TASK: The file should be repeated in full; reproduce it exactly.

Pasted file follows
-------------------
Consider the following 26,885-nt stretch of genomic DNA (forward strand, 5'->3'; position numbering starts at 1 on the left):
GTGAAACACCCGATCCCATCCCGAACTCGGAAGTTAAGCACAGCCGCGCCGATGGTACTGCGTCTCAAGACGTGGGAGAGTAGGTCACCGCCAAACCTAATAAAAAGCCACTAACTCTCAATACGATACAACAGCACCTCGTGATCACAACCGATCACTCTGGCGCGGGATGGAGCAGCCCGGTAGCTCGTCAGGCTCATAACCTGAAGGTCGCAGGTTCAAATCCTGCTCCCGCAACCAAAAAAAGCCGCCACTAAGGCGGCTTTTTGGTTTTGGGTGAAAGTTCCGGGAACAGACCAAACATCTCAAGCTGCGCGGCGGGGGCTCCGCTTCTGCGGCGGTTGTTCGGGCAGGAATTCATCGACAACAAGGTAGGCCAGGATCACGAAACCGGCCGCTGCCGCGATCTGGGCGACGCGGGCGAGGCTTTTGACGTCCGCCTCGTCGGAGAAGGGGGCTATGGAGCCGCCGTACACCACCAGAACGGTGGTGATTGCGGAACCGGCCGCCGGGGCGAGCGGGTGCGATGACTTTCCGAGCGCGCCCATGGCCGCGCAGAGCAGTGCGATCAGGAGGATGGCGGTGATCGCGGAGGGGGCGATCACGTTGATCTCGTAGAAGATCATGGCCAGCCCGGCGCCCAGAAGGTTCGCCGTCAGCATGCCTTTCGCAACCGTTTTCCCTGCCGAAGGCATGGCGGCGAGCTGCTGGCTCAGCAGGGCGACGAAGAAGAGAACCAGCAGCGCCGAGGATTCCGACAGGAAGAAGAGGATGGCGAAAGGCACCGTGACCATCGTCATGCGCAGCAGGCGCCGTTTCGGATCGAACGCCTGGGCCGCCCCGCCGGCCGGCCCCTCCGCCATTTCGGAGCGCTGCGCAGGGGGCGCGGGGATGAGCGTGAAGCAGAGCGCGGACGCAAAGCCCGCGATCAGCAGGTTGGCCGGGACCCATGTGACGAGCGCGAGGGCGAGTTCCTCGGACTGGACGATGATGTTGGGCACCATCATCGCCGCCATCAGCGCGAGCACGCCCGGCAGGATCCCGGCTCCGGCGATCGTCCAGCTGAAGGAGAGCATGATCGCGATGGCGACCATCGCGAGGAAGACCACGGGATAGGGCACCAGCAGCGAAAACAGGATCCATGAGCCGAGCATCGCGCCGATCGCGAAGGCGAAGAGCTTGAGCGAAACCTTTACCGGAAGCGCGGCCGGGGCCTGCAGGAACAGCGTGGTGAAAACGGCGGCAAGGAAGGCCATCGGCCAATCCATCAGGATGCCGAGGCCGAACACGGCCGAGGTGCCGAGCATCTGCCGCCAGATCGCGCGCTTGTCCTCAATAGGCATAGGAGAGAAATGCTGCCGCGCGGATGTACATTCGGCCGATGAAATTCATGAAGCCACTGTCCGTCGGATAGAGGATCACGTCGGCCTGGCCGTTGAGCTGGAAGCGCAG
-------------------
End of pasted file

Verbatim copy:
Consider the following 26,885-nt stretch of genomic DNA (forward strand, 5'->3'; position numbering starts at 1 on the left):
GTGAAACACCCGATCCCATCCCGAACTCGGAAGTTAAGCACAGCCGCGCCGATGGTACTGCGTCTCAAGACGTGGGAGAGTAGGTCACCGCCAAACCTAATAAAAAGCCACTAACTCTCAATACGATACAACAGCACCTCGTGATCACAACCGATCACTCTGGCGCGGGATGGAGCAGCCCGGTAGCTCGTCAGGCTCATAACCTGAAGGTCGCAGGTTCAAATCCTGCTCCCGCAACCAAAAAAAGCCGCCACTAAGGCGGCTTTTTGGTTTTGGGTGAAAGTTCCGGGAACAGACCAAACATCTCAAGCTGCGCGGCGGGGGCTCCGCTTCTGCGGCGGTTGTTCGGGCAGGAATTCATCGACAACAAGGTAGGCCAGGATCACGAAACCGGCCGCTGCCGCGATCTGGGCGACGCGGGCGAGGCTTTTGACGTCCGCCTCGTCGGAGAAGGGGGCTATGGAGCCGCCGTACACCACCAGAACGGTGGTGATTGCGGAACCGGCCGCCGGGGCGAGCGGGTGCGATGACTTTCCGAGCGCGCCCATGGCCGCGCAGAGCAGTGCGATCAGGAGGATGGCGGTGATCGCGGAGGGGGCGATCACGTTGATCTCGTAGAAGATCATGGCCAGCCCGGCGCCCAGAAGGTTCGCCGTCAGCATGCCTTTCGCAACCGTTTTCCCTGCCGAAGGCATGGCGGCGAGCTGCTGGCTCAGCAGGGCGACGAAGAAGAGAACCAGCAGCGCCGAGGATTCCGACAGGAAGAAGAGGATGGCGAAAGGCACCGTGACCATCGTCATGCGCAGCAGGCGCCGTTTCGGATCGAACGCCTGGGCCGCCCCGCCGGCCGGCCCCTCCGCCATTTCGGAGCGCTGCGCAGGGGGCGCGGGGATGAGCGTGAAGCAGAGCGCGGACGCAAAGCCCGCGATCAGCAGGTTGGCCGGGACCCATGTGACGAGCGCGAGGGCGAGTTCCTCGGACTGGACGATGATGTTGGGCACCATCATCGCCGCCATCAGCGCGAGCACGCCCGGCAGGATCCCGGCTCCGGCGATCGTCCAGCTGAAGGAGAGCATGATCGCGATGGCGACCATCGCGAGGAAGACCACGGGATAGGGCACCAGCAGCGAAAACAGGATCCATGAGCCGAGCATCGCGCCGATCGCGAAGGCGAAGAGCTTGAGCGAAACCTTTACCGGAAGCGCGGCCGGGGCCTGCAGGAACAGCGTGGTGAAAACGGCGGCAAGGAAGGCCATCGGCCAATCCATCAGGATGCCGAGGCCGAACACGGCCGAGGTGCCGAGCATCTGCCGCCAGATCGCGCGCTTGTCCTCAATAGGCATAGGAGAGAAATGCTGCCGCGCGGATGTACATTCGGCCGATGAAATTCATGAAGCCACTGTCCGTCGGATAGAGGATCACGTCGGCCTGGCCGTTGAGCTGGAAGCGCAG